|Photo: Wikimedia Commons|
Mayor Javier Gonzales estimates the soda tax would raise about $10.6 million a year. However, Santa Fe's daily newspaper The New Mexican points out that the estimate appears to be much higher than revenue estimates in other cities that have approved similar taxes. Regardless, Gonzales believes the revenues would enable the city to send 1,200 more 3- and 4-year-olds to early education programs at no cost to their families.
There is some opposition to the tax. a coalition called Better Way for Santa Fe & Pre-K suggests that the tax is regressive and harmful to certain businesses. "It’s a tax that places a larger share of the tax burden on Santa Feans least capable of paying it. Stores and restaurants in Santa Fe would be hurt by this tax. They’d have to pass it on to customers, many of whom will shop and eat outside city lines to avoid the tax. That will cost people who work here their jobs and income," says the organization.
Conversely, The Santa Fe Food Policy Council and other organizations offered public testimony in support of the tax.
In a recent blog post, author and food activist Mark Winne noted that raising funds for Pre-K is just one part of the equation. The other important aspect of the proposal is health and nutrition.
"As I look at this flurry of soda taxing activity around the nation, I have to ask myself, why are we suddenly emboldened to take on Coke, Pepsi, and the nation’s other sugar pushers? Do we want to raise municipal revenue, reduce the consumption of sugar-sweetened beverages, or really improve human health?"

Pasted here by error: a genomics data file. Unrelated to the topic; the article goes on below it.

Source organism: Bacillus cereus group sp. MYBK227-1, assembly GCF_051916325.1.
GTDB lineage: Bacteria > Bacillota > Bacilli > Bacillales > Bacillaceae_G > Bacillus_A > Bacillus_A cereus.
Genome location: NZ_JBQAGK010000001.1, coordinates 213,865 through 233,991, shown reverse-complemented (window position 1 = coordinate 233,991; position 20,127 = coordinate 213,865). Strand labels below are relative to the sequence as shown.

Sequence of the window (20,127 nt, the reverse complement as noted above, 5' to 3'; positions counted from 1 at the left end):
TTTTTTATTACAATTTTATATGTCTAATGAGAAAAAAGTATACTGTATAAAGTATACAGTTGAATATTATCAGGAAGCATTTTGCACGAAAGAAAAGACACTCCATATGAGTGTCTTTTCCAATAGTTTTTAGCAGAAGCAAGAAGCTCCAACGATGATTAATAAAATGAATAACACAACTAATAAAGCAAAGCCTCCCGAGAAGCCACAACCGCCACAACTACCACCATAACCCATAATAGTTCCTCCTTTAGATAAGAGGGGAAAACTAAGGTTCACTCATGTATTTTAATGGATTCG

"The evidence on the deleterious health effects of sugar is virtually ironclad. When a 20-ounce bottle of Coca-Cola contains 65 grams of sugar, and health experts tell us that we shouldn’t consume more than 50 grams per day (25 grams being the more desirable level); when our obesity and overweight rates have risen two- to three-fold since 1994 due in large part to an overconsumption of calories, a disproportionately large share of which are derived from beverages; and when dental caries, diabetes, and host of other human illnesses are linked to the overconsumption of sugar, we shouldn’t have to waste any more time making the case against sugar."
Read Winne's full piece, entitled Should the Food Movement Embrace Soda Taxes?